I wrote an article that focused on TeligentEMS’ teaming efforts with Tallahassee Community College (TCC) to develop an educational program for SMT operators in SMT Magazine in May. I really enjoyed writing this article for two reasons. First, as much as the Gator alum in me hates praising anything in Tallahassee, TCC really has its act together. It is helping to change lives as well as provide an education to folks who either don’t have the time or the money to spend on a four-year degree. Second, I was able to interview a production worker who had changed her life by taking advantage of SMT training at TCC and then going to work at TeligentEMS. Much of that interview is in her own words and I think in many ways she reflects the sentiments of many 30-something workers who are trapped in service sector jobs and looking for a path to a job with advancement potential that doesn’t involve a long period of unemployment and retraining in order to make the switch. For EMS companies facing challenges in recruiting production employees, this article highlights a formula that seems to be working.
Posts tagged ‘training’
Scottish author and reformer Samuel Smiles once said, “the spirit of self-help is the root of all genuine growth in the individual.” I strongly believe that and in my August Circuits Assembly column discuss the model the late Olin King used at SCI Systems, Inc. to foster a culture of opportunity for those willing to put in the extra hours to take advantage of those benefits.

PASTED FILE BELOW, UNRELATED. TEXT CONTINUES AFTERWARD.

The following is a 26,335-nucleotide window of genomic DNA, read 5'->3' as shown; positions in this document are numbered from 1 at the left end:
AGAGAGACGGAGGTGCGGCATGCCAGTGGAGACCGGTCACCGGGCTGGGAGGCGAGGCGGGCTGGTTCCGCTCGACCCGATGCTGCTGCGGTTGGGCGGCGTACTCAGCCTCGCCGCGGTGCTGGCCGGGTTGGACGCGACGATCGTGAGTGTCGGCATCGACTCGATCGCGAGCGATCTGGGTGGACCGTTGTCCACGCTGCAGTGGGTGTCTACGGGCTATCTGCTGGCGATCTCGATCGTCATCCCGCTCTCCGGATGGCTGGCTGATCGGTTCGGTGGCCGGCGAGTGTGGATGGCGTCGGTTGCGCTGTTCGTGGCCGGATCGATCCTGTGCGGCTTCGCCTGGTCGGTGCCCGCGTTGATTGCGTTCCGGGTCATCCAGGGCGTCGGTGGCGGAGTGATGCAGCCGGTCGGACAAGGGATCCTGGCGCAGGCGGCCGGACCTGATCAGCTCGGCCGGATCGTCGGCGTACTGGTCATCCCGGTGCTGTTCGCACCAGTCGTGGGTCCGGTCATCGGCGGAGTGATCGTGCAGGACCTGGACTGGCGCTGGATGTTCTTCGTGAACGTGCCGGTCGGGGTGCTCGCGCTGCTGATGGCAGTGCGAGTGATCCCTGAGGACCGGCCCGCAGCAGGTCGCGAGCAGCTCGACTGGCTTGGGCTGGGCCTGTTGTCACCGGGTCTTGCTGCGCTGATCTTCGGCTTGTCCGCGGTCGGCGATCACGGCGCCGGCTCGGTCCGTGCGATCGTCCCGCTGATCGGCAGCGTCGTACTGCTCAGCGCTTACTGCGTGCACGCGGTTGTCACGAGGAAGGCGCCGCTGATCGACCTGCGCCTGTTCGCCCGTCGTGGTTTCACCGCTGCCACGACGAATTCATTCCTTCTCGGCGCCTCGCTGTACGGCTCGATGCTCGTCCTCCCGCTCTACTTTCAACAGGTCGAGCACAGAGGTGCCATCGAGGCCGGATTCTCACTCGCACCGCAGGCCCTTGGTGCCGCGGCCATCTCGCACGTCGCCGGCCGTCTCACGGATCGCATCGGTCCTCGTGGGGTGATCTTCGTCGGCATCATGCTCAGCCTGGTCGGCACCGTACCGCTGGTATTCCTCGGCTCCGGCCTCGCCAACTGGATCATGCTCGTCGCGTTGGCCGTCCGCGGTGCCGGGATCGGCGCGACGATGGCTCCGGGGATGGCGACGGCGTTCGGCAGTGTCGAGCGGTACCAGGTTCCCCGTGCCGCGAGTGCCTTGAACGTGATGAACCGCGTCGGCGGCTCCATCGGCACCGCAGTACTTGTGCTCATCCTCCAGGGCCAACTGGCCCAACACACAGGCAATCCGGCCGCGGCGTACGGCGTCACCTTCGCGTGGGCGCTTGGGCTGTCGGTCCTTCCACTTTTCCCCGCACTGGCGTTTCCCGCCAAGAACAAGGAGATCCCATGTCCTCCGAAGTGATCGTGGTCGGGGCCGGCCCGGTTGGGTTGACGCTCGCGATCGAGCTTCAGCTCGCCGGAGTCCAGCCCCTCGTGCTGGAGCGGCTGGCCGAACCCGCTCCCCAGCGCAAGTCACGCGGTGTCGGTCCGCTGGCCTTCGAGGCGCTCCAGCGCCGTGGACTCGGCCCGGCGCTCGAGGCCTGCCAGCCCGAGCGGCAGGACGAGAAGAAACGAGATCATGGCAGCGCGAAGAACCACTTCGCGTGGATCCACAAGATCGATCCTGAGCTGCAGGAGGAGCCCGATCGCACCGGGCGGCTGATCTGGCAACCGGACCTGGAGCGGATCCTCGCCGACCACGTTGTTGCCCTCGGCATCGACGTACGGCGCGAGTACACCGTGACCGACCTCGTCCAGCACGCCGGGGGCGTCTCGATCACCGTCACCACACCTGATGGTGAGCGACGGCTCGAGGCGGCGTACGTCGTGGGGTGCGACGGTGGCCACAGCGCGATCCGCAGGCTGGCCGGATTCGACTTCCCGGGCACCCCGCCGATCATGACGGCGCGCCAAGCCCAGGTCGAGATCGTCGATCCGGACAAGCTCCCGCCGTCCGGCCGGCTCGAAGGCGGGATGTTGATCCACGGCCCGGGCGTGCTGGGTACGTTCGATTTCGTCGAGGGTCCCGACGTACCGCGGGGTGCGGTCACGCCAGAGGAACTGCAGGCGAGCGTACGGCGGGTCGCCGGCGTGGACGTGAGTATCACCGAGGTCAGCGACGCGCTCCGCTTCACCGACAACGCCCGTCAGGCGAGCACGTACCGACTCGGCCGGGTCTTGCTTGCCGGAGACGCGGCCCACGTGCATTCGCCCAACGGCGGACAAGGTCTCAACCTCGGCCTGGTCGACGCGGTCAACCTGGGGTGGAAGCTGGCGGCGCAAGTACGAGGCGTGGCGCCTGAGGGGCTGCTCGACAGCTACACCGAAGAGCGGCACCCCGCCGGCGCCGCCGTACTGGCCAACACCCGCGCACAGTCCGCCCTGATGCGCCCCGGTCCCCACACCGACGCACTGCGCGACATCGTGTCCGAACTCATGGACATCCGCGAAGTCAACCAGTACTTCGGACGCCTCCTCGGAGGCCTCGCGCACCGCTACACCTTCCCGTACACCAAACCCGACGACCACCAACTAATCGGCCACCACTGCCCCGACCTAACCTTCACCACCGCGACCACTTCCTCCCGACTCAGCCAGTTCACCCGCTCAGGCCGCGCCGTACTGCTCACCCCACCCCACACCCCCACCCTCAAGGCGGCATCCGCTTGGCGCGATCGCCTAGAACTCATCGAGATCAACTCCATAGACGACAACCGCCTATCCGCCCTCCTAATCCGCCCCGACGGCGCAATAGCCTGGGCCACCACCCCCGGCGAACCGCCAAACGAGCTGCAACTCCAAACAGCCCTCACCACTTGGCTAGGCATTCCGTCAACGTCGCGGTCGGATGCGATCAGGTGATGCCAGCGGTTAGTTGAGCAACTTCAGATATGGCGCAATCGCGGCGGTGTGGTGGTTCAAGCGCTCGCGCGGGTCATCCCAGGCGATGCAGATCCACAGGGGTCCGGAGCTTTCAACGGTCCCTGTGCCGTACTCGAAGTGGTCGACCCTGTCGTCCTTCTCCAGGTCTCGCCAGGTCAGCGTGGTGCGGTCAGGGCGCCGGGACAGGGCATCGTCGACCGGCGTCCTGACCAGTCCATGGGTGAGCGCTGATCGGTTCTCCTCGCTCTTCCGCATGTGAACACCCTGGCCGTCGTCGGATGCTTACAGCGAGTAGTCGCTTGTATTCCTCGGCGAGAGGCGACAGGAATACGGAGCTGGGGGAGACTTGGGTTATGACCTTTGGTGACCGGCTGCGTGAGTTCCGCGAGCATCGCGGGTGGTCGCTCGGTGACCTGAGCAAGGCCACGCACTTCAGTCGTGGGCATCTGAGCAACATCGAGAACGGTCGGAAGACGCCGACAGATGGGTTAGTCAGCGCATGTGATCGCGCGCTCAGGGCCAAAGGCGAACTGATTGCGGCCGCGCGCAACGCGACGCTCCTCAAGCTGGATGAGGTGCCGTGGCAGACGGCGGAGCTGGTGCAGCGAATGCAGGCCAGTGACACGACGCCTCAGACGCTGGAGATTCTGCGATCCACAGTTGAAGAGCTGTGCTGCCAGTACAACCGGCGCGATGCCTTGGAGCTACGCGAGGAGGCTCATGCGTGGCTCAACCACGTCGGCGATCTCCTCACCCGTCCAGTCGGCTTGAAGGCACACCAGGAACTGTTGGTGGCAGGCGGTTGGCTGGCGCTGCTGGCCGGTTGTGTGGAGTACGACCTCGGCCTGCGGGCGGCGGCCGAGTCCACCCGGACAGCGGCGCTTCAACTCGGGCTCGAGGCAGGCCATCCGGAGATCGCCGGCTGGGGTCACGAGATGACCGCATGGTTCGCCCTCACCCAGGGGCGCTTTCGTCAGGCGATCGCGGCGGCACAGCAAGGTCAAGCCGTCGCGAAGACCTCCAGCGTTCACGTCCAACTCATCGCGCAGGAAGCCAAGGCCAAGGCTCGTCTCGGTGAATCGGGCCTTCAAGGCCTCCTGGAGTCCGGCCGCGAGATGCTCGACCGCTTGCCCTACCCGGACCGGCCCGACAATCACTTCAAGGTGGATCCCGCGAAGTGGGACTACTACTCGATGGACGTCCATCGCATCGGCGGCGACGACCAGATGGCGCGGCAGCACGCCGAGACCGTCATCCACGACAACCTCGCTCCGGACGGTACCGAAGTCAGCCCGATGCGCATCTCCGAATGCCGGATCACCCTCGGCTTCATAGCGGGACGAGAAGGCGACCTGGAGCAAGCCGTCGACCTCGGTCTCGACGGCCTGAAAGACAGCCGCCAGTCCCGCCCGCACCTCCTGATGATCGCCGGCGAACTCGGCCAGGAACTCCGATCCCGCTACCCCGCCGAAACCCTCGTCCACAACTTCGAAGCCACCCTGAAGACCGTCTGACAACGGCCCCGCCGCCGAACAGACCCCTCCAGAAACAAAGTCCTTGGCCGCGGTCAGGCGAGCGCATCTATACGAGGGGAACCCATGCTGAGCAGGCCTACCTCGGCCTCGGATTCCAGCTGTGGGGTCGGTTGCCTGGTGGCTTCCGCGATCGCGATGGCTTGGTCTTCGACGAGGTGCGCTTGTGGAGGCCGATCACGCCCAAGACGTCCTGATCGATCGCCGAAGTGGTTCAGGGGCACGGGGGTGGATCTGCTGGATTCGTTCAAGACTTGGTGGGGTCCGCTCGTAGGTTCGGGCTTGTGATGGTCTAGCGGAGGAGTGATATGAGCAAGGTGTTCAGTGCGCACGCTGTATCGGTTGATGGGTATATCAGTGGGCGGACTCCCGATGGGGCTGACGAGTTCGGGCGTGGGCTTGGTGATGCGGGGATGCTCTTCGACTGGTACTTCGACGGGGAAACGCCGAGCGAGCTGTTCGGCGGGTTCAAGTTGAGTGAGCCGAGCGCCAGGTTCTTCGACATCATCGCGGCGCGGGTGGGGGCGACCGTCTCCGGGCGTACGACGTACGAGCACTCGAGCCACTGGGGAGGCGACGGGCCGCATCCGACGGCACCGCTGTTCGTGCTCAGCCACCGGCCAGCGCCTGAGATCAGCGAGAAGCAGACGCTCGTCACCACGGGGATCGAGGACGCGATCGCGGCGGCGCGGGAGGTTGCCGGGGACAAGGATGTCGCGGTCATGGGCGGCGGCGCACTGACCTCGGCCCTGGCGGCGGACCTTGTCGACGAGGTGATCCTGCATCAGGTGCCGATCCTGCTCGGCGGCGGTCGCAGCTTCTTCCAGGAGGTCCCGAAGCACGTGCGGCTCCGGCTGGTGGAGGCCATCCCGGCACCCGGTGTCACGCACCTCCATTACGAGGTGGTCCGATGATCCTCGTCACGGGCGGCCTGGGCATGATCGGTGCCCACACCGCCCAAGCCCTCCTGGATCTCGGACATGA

While there is room for debate on King’s management style, I suspect that if back in the 80s entrepreneurs at more large manufacturing concerns had worked as closely with their local and state resources as King did, we might have better trained workforces, education systems that worked and a lot less government bureaucracy tied to job creation. The tuition refund program described in the column would be impossible for any company to afford now that universities have grown into bloated bureaucracies more worried about achieving academic or athletic bragging rights than educating students at an affordable cost. Similarly, many public job creation initiatives require companies to spend inordinate amounts of time on paperwork for relatively minor cost offsets, have multiple approval cycles that create unworkable lead-time or worse offer funding that unexpectedly runs out.
That said, I recognize that some EMS companies still find ways to offer employee benefits for self-improvement, in spite of the industry’s slim margins. I periodically write columns that highlight that point and given the fact that “outsourcing” is now a political wedge issue, will likely focus on the contributions EMS companies make to their local communities in column in the near future. So, if your company has a benefit program designed to increase worker skills (whether job-related or just for pure self-improvement), feel free to drop me an email or comment on this post. I’ll get back to you to discuss it in more detail before I write that column.